Call to regulation pros/cons...

Birdyman88

Well-Known Member
It is not some arbitrary person or committee sitting on a pedestal playing CA god
I know, it says where the numbers come from right above the numbers in the CA application guide that I cut and pasted from. And you actually just made a good point, and that is that CA's see their work as being biased more toward the biological sciences and risk assessment role. But, now I have to ask then, where are the all the check boxes for the demolition team, and where is their questionaire? Maybe the point is that we shouldn't be expecting the CA's to be the experts on that subject, yet places like Casper and states with licensing requirements keep looking at the CA for an answer.
 

oldoakman

Well-Known Member
I know, it says where the numbers come from right above the numbers in the CA application guide that I cut and pasted from. And you actually just made a good point, and that is that CA's see their work as being biased more toward the biological sciences and risk assessment role. But, now I have to ask then, where are the all the check boxes for the demolition team, and where is their questionaire? Maybe the point is that we shouldn't be expecting the CA's to be the experts on that subject, yet places like Casper and states with licensing requirements keep looking at the CA for an answer.
They keep looking to the CA's because who else can they look to? Extension Agent? perhaps, but many of them are CA's as well. Some time back I was at some seminar or conference or something like that (not tree related) and the speaker gave an example as to why a finish carpenter got 3X $$ per hour where the demolition workers got only X $$ per hour and the answer was the carpenters work required 3 times the skill. Same thing here.
 

Birdyman88

Well-Known Member
But why would you ask the finish carpenter to determine the safest way to tear the building down? But if there is no credentialed demolition expert, then I guess the finish carpenter is the only credentialed expert to ask. Who gets paid what is another topic.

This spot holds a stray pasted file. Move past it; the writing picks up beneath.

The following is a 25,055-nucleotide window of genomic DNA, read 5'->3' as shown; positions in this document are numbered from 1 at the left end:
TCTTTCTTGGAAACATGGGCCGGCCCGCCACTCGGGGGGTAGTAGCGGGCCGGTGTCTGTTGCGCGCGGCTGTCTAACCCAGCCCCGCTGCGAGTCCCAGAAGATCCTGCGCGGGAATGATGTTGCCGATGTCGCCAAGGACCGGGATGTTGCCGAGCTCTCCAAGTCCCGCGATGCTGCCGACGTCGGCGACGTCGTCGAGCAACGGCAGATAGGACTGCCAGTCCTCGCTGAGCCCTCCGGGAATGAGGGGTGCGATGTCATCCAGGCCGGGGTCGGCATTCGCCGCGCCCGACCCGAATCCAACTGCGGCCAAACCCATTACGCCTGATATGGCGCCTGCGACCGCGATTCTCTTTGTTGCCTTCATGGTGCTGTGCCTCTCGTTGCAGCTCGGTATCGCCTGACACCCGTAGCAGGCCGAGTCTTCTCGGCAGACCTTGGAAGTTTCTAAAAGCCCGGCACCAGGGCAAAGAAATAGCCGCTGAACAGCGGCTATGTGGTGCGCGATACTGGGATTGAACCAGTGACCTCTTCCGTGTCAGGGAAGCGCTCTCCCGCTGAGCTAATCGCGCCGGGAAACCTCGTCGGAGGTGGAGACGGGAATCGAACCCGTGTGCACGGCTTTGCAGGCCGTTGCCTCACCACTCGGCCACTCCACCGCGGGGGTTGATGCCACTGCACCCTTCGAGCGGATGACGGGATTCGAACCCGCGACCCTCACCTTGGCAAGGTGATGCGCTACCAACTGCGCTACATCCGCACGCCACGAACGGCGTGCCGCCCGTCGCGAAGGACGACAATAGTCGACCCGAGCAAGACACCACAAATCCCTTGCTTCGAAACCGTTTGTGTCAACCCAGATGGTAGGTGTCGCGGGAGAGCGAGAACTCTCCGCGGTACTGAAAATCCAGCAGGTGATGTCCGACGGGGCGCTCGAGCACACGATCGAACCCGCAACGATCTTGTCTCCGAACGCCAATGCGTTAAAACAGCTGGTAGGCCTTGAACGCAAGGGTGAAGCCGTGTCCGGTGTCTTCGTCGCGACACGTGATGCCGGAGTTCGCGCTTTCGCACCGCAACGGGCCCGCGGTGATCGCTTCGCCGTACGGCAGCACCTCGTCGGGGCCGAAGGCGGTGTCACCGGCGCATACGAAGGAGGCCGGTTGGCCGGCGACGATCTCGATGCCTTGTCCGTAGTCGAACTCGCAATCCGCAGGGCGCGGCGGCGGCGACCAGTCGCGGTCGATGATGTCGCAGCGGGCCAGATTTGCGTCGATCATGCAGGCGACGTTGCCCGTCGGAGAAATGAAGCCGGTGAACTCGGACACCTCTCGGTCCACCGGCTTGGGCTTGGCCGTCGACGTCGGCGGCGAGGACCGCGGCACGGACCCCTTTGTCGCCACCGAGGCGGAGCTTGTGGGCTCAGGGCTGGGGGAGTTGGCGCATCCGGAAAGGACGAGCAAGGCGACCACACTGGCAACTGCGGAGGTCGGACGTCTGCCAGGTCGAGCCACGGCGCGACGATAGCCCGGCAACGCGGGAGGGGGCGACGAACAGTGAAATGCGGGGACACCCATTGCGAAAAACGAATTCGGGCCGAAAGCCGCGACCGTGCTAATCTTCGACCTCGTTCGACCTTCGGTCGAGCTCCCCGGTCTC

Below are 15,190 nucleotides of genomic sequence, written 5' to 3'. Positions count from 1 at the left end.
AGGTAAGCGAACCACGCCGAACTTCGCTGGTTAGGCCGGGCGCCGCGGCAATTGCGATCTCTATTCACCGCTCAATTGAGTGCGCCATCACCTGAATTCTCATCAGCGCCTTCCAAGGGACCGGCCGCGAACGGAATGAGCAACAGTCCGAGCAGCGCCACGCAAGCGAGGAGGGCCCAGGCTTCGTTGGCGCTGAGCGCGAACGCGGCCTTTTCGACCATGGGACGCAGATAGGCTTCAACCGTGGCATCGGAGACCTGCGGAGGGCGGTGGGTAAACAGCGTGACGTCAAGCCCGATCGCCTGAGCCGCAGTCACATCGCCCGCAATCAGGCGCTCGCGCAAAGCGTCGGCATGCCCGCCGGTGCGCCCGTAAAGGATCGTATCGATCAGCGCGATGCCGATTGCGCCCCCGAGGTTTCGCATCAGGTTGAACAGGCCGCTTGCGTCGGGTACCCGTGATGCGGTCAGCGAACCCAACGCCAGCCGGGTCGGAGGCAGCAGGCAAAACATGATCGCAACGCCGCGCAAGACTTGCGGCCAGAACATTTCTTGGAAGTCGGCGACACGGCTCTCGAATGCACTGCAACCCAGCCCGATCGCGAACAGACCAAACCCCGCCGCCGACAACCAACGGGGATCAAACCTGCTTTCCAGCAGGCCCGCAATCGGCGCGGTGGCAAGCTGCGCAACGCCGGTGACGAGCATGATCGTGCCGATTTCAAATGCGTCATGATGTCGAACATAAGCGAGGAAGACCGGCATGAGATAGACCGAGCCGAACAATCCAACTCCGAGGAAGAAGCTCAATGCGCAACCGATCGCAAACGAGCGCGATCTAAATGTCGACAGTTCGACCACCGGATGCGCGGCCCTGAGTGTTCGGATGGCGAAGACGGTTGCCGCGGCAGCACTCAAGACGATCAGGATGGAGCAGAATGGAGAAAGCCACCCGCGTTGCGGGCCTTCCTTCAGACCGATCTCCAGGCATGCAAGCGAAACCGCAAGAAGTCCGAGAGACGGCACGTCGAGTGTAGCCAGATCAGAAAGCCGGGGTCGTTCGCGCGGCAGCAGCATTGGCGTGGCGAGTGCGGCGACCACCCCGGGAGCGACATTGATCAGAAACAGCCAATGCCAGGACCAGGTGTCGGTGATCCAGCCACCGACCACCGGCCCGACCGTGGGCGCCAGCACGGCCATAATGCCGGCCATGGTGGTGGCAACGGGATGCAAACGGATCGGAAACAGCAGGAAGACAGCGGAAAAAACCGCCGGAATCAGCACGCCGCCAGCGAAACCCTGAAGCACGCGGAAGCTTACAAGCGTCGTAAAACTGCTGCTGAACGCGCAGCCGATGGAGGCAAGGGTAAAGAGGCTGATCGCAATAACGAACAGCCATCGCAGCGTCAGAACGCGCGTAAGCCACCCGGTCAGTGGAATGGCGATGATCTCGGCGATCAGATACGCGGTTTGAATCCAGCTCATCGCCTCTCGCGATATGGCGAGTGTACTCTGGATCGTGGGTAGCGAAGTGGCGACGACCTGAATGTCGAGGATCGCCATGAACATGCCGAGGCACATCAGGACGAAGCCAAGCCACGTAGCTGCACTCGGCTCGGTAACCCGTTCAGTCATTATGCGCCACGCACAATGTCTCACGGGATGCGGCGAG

It just sounds like there's some general skepticism to ISA having a credentialing process for the people doing or overseeing the wood removal? They have one for the climbers. They even have training on those topics. So, in lieu of just send a CA out to the site and all is well? I don't doubt that most CA's are highly knowledgeable in those skills, but I believe there are some who aren't, and the ISA CA credentialling might fail to reveal them. I still don't believe cutting grass has very much to do with overseeing a removal operation.
 
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ATH

Well-Known Member
ATH asked if there was an epidemic,trees dying from bad prunning ( i’m paraphrasing they were not his exact words) In south Jersey I believe there absolutely is.The general health of our red oaks sucks,its been declining for years,it is our state tree and we have some beautiful giants, alot of them are already stuggling,it doesnt take much to send one into a tailspin,a few ill advised cuts and there goes another gigantic beauty.Of coarse the guy responsible is long gone by time tree becomes stresed and dangerous,many times nieve homeowner calls him back and pays to have it remove,neither one of them put 2&2 together.
My question whether PEOPLE are dying as a result of bad tree care practices. If not then I don't see the need for regulatory authorities to be involved.
 

Chaplain242

Well-Known Member
ATH asked if there was an epidemic,trees dying from bad prunning ( i’m paraphrasing they were not his exact words) In south Jersey I believe there absolutely is.The general health of our red oaks sucks,its been declining for years,it is our state tree and we have some beautiful giants, alot of them are already stuggling,it doesnt take much to send one into a tailspin,a few ill advised cuts and there goes another gigantic beauty.Of coarse the guy responsible is long gone by time tree becomes stresed and dangerous,many times nieve homeowner calls him back and pays to have it remove,neither one of them put 2&2 together.
I have seen in some areas a tree register for historical trees/iconic trees which require a permit to do anything to them, even if on private property.

I believe the permit costs between $500 and $1k. The fine for pruning can range from $5k to much higher if I permitted removal. A qualified pruned would be required. Prices for pruning would be pushed up, but that further mitigate pruning/removal.

Is a PIA for the HO or site owner when they want to mitigate a problem, or develop the site. However it works very effectively in controlling bad pruning, or wanton removal.
 

Chaplain242

Well-Known Member